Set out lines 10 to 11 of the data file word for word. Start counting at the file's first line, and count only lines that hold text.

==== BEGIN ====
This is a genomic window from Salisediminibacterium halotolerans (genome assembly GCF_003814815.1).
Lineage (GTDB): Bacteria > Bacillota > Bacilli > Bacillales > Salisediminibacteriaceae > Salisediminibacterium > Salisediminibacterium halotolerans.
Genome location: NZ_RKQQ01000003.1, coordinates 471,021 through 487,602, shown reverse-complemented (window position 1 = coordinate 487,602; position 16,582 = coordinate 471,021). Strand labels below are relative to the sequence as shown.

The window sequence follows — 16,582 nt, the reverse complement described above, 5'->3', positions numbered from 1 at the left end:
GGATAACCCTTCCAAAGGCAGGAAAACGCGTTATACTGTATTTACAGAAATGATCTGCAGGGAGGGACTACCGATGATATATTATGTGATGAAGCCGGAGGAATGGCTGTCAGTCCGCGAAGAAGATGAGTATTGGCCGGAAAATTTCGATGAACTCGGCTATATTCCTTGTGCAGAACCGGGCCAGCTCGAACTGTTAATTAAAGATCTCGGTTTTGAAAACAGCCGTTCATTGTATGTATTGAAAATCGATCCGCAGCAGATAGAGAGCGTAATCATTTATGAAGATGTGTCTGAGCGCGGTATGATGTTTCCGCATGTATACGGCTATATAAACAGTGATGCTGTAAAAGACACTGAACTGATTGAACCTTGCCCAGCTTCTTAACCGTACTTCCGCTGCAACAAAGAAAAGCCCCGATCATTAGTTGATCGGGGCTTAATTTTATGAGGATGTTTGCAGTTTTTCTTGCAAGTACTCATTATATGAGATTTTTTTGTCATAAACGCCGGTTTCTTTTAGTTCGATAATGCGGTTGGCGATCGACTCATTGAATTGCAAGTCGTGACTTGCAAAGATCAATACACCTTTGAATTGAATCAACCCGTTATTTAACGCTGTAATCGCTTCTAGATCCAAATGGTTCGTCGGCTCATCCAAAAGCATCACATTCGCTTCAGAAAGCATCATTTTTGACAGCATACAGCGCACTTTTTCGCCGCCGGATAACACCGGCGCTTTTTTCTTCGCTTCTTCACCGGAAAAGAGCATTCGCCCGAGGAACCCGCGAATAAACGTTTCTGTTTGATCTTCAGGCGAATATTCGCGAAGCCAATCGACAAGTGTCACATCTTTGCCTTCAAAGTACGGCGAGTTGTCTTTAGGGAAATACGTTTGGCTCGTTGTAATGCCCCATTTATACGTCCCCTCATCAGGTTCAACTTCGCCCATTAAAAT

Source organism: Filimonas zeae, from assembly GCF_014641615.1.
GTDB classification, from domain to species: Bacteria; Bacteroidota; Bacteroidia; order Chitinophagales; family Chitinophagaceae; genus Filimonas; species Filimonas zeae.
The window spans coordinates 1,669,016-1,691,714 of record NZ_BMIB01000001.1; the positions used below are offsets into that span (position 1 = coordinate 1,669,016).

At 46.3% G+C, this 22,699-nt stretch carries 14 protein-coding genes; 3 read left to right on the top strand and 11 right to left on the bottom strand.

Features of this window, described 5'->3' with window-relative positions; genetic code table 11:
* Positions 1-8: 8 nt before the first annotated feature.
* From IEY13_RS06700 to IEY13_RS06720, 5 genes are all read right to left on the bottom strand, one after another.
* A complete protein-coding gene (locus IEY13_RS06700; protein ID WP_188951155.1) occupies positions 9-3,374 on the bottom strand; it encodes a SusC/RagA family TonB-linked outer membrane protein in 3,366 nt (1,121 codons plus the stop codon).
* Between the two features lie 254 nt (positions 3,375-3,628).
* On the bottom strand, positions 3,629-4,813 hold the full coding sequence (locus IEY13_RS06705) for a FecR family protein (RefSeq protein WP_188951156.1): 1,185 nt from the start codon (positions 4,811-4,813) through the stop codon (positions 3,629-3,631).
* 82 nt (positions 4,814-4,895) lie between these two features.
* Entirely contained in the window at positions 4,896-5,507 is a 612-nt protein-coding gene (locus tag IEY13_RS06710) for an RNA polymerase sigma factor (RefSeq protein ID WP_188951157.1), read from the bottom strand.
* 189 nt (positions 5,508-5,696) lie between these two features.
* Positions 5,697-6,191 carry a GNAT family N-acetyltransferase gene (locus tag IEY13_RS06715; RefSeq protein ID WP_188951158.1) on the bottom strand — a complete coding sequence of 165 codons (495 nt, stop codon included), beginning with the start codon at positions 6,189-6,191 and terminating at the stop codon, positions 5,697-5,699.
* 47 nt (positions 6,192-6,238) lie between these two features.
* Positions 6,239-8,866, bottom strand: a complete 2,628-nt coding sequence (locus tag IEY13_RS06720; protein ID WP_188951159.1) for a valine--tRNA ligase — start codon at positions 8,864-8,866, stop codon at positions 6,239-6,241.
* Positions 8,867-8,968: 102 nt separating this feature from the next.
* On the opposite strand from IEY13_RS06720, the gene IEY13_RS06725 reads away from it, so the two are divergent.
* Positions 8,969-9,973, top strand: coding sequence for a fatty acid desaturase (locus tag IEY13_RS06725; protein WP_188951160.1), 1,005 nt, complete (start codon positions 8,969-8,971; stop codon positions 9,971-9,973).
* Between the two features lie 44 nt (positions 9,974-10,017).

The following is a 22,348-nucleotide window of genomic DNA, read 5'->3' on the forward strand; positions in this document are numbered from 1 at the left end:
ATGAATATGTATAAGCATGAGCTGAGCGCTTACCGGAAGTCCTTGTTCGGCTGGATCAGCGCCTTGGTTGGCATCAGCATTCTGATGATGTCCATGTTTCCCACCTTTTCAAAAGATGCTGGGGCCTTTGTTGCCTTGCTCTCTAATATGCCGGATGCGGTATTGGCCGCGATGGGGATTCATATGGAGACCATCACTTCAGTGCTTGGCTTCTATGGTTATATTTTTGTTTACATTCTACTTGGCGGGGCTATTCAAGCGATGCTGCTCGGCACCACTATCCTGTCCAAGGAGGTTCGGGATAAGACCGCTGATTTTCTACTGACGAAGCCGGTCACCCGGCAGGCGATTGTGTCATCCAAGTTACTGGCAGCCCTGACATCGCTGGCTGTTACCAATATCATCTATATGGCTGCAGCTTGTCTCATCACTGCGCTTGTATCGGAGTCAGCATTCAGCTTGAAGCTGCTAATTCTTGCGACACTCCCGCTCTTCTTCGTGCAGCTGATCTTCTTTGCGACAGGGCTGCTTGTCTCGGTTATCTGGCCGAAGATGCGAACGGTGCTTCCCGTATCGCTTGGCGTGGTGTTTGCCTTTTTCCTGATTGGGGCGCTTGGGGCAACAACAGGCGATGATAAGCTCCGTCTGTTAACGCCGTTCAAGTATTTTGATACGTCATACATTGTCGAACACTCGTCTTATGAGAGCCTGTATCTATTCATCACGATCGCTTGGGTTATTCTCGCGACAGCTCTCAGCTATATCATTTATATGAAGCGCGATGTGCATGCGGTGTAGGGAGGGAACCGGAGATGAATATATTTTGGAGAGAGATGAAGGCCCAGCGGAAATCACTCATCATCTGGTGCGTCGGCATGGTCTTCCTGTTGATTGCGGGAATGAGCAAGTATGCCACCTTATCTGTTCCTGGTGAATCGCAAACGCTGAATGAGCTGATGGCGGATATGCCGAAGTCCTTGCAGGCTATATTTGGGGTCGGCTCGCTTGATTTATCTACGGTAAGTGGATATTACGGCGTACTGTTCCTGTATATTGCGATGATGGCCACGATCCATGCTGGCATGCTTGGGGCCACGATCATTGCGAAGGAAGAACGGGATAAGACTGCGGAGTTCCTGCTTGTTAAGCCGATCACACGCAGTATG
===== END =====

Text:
Features of this window, described 5'->3' with window-relative positions; genetic code table 11:
* Positions 1-8: 8 nt before the first annotated feature.